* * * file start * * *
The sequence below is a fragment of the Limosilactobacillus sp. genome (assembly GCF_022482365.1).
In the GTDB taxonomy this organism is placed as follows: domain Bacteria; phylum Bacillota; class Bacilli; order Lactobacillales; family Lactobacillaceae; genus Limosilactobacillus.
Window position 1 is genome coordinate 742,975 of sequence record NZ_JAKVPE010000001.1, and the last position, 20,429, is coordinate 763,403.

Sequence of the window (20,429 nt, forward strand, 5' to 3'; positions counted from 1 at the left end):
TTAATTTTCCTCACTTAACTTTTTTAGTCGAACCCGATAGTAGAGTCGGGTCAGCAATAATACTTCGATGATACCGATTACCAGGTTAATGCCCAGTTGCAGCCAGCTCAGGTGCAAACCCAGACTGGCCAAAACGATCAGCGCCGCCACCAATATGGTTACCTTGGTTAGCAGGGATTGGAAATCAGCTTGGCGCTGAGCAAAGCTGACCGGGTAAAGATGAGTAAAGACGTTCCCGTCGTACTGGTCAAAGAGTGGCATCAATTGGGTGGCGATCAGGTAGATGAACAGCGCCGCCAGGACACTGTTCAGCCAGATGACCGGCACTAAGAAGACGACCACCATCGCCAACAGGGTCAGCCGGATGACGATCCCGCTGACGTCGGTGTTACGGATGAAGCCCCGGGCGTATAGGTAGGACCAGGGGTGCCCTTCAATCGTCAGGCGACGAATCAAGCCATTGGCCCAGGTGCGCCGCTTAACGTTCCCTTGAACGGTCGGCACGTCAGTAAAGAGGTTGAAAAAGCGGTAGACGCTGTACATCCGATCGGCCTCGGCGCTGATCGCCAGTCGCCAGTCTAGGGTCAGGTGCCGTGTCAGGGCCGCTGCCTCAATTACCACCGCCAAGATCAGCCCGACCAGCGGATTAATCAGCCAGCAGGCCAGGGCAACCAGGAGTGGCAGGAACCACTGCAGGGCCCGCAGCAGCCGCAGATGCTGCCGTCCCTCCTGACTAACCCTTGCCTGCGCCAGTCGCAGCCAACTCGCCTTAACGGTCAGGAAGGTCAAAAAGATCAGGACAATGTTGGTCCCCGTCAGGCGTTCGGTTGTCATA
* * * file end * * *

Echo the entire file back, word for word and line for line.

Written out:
The sequence below is a fragment of the Limosilactobacillus sp. genome (assembly GCF_022482365.1).
In the GTDB taxonomy this organism is placed as follows: domain Bacteria; phylum Bacillota; class Bacilli; order Lactobacillales; family Lactobacillaceae; genus Limosilactobacillus.
Window position 1 is genome coordinate 742,975 of sequence record NZ_JAKVPE010000001.1, and the last position, 20,429, is coordinate 763,403.

Sequence of the window (20,429 nt, forward strand, 5' to 3'; positions counted from 1 at the left end):
TTAATTTTCCTCACTTAACTTTTTTAGTCGAACCCGATAGTAGAGTCGGGTCAGCAATAATACTTCGATGATACCGATTACCAGGTTAATGCCCAGTTGCAGCCAGCTCAGGTGCAAACCCAGACTGGCCAAAACGATCAGCGCCGCCACCAATATGGTTACCTTGGTTAGCAGGGATTGGAAATCAGCTTGGCGCTGAGCAAAGCTGACCGGGTAAAGATGAGTAAAGACGTTCCCGTCGTACTGGTCAAAGAGTGGCATCAATTGGGTGGCGATCAGGTAGATGAACAGCGCCGCCAGGACACTGTTCAGCCAGATGACCGGCACTAAGAAGACGACCACCATCGCCAACAGGGTCAGCCGGATGACGATCCCGCTGACGTCGGTGTTACGGATGAAGCCCCGGGCGTATAGGTAGGACCAGGGGTGCCCTTCAATCGTCAGGCGACGAATCAAGCCATTGGCCCAGGTGCGCCGCTTAACGTTCCCTTGAACGGTCGGCACGTCAGTAAAGAGGTTGAAAAAGCGGTAGACGCTGTACATCCGATCGGCCTCGGCGCTGATCGCCAGTCGCCAGTCTAGGGTCAGGTGCCGTGTCAGGGCCGCTGCCTCAATTACCACCGCCAAGATCAGCCCGACCAGCGGATTAATCAGCCAGCAGGCCAGGGCAACCAGGAGTGGCAGGAACCACTGCAGGGCCCGCAGCAGCCGCAGATGCTGCCGTCCCTCCTGACTAACCCTTGCCTGCGCCAGTCGCAGCCAACTCGCCTTAACGGTCAGGAAGGTCAAAAAGATCAGGACAATGTTGGTCCCCGTCAGGCGTTCGGTTGTCATA